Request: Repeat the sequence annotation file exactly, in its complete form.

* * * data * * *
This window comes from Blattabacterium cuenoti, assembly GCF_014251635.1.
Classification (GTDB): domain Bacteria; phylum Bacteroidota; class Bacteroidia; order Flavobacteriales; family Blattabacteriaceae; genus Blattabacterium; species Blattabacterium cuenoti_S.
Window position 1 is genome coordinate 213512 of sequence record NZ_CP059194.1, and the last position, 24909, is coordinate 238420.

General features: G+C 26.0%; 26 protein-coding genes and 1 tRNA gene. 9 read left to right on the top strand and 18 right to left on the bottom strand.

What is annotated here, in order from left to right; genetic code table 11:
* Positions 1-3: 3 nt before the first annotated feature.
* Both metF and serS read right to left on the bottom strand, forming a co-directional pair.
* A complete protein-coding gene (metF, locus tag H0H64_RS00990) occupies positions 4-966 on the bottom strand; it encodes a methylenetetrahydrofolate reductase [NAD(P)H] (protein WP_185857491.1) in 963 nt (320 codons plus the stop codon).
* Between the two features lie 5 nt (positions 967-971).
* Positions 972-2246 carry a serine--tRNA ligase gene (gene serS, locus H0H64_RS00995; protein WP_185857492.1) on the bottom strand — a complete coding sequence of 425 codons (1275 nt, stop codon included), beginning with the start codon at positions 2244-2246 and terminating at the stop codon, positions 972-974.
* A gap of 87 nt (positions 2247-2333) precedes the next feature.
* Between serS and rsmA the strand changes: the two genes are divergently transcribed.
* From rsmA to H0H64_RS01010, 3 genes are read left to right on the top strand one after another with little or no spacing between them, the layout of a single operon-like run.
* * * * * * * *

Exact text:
This window comes from Blattabacterium cuenoti, assembly GCF_014251635.1.
Classification (GTDB): domain Bacteria; phylum Bacteroidota; class Bacteroidia; order Flavobacteriales; family Blattabacteriaceae; genus Blattabacterium; species Blattabacterium cuenoti_S.
Window position 1 is genome coordinate 213512 of sequence record NZ_CP059194.1, and the last position, 24909, is coordinate 238420.

General features: G+C 26.0%; 26 protein-coding genes and 1 tRNA gene. 9 read left to right on the top strand and 18 right to left on the bottom strand.

What is annotated here, in order from left to right; genetic code table 11:
* Positions 1-3: 3 nt before the first annotated feature.
* Both metF and serS read right to left on the bottom strand, forming a co-directional pair.
* A complete protein-coding gene (metF, locus tag H0H64_RS00990) occupies positions 4-966 on the bottom strand; it encodes a methylenetetrahydrofolate reductase [NAD(P)H] (protein WP_185857491.1) in 963 nt (320 codons plus the stop codon).
* Between the two features lie 5 nt (positions 967-971).
* Positions 972-2246 carry a serine--tRNA ligase gene (gene serS, locus H0H64_RS00995; protein WP_185857492.1) on the bottom strand — a complete coding sequence of 425 codons (1275 nt, stop codon included), beginning with the start codon at positions 2244-2246 and terminating at the stop codon, positions 972-974.
* A gap of 87 nt (positions 2247-2333) precedes the next feature.
* Between serS and rsmA the strand changes: the two genes are divergently transcribed.
* From rsmA to H0H64_RS01010, 3 genes are read left to right on the top strand one after another with little or no spacing between them, the layout of a single operon-like run.